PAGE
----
The Freedom to choose love — even when it’s very, very hard

By Dave Andrusko

Sarah C. Williams with her family in Kent, England, in 2003.
(Photo: Family handout)

Like you, I’ll bet, I have more books than I will likely ever get to. Once I created a Kindle account, my book worm habits only got worse.

But having read Sarah C. Williams remarkable op-ed in USA Today, I know I will pull up Perfectly Human: Nine Months with Cerian, Williams’ book about her daughter Cerian, tonight.

The headline to her essay is honest in that it acknowledges something that is undeniably true: “I carried my dying daughter to term. It was a lesson in love many didn’t understand.” What she is attempting to do in this essay is how this deep family tragedy motivated her to join last week’s March for Life.

She learned way back in 2002 while carrying Cerian that her daughter suffered from a terrible disease, “a lethal skeletal dysplasia,” according to the doctor. “When the baby is born, the doctor said, it will not be able to breathe. Quietly, he told us how to schedule a termination.”

What makes Williams’ essay triply powerful is how she responded. Faced with such a devastating prognosis, she readily slipped into doc-speak. Her baby was now an “it.”

Williams tells us part of the “rest of story” immediately. Once the “shock lifted ,” her baby was now “my daughter, a sick and dying child who needed me,” not an “it.”

Cerian died an hour before she was born,” just before the last stage of labor of a placental abruption.” Her “deformities didn’t cause her any suffering or pain,” Williams writes. “[S]he simply went to sleep safely enfolded.”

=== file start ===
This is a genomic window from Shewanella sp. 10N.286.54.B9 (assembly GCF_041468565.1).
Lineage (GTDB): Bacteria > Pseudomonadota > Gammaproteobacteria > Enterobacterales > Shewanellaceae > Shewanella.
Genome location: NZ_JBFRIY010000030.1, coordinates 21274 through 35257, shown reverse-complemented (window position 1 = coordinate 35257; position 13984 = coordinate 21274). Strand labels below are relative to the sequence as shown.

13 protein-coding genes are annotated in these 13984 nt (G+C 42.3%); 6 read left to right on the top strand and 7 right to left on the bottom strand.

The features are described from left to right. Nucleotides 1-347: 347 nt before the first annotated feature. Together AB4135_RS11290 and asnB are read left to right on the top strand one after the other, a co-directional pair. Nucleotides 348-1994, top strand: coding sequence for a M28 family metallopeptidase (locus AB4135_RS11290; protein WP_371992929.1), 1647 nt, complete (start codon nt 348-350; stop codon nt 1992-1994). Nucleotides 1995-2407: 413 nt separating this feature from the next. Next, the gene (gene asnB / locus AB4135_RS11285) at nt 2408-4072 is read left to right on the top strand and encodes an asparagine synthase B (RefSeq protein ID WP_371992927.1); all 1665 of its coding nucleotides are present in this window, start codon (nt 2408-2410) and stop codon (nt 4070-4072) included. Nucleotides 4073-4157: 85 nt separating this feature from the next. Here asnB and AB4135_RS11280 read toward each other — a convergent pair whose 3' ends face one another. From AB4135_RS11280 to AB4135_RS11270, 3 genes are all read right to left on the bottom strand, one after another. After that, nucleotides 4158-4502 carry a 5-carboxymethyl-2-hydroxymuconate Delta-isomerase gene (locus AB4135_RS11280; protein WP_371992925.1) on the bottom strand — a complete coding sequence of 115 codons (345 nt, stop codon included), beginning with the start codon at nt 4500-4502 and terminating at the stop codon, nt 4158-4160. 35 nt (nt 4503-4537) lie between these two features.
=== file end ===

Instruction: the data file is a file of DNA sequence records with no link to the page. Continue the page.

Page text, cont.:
But “Those weeks turned my life upside down, and they are the reason why I march.” You need to read this story, so I will just mention two of many tremendous insights.

First, “What I did not anticipate in making the decision to carry a sick baby to term was the anger that it would provoke in others. I discovered that we live in a society in which the decision not to abort an abnormal fetus requires a defense.” For example, Williams was asked what if her daughter somehow survived? Carrying for her would “ruin your career.”

If appealing to selfishness would work, what about the friend who told Williams “it is morally wrong to bring suffering into the world when you know you can prevent it.”

With friends like that…

Second, Williams offers the counter-intuitive idea (not to pro-lifers but to many in our culture) that hardship and loss can ever be (in her words), “an unexpected privilege.” How? Carrying Cerian

brought me profound joy as well as grief. It was not until I cared for this vulnerable human being that I came to see the value of all human life. The way our culture treats the most vulnerable — the elderly, the ill, the unborn — reveals our true beliefs about people. We live in a culture that wants to end life when a person’s usefulness, productivity and mental capacity diminish. We live in a culture that assents to the disposal of unborn children with abnormalities and physical challenges of many kinds. But this is a value system that none of us can live by.

She follows with this:

To expect a certain kind of “normality” of everyone is tyranny, not freedom. We celebrate choice but we are creating a culture of selection, not a culture that values the unique diversity of human life.

Please take five minutes and read Williams’s deeply moving essay.